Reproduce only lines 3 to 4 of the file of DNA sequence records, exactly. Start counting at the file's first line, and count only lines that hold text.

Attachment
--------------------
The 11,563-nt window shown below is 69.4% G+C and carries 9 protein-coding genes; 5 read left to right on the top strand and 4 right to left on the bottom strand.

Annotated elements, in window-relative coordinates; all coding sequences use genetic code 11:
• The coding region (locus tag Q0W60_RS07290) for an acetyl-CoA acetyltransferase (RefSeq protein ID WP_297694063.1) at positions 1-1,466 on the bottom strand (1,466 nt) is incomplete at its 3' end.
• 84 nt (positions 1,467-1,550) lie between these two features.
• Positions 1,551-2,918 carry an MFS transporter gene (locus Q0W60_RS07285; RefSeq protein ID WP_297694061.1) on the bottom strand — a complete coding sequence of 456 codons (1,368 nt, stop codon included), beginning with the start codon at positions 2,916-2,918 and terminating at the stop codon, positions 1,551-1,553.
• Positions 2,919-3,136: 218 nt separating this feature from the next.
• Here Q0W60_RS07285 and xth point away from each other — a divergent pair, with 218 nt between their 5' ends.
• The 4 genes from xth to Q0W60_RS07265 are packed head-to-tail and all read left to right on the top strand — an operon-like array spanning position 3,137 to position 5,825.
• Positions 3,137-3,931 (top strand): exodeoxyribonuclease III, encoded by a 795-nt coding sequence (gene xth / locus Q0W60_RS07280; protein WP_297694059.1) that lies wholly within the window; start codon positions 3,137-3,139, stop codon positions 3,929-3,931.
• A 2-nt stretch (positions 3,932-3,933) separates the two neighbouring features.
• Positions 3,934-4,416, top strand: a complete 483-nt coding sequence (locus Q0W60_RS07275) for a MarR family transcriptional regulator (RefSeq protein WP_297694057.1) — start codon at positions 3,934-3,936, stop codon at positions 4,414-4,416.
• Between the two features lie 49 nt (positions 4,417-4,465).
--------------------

• The coding region (locus tag Q0W60_RS07290) for an acetyl-CoA acetyltransferase (RefSeq protein ID WP_297694063.1) at positions 1-1,466 on the bottom strand (1,466 nt) is incomplete at its 3' end.
• 84 nt (positions 1,467-1,550) lie between these two features.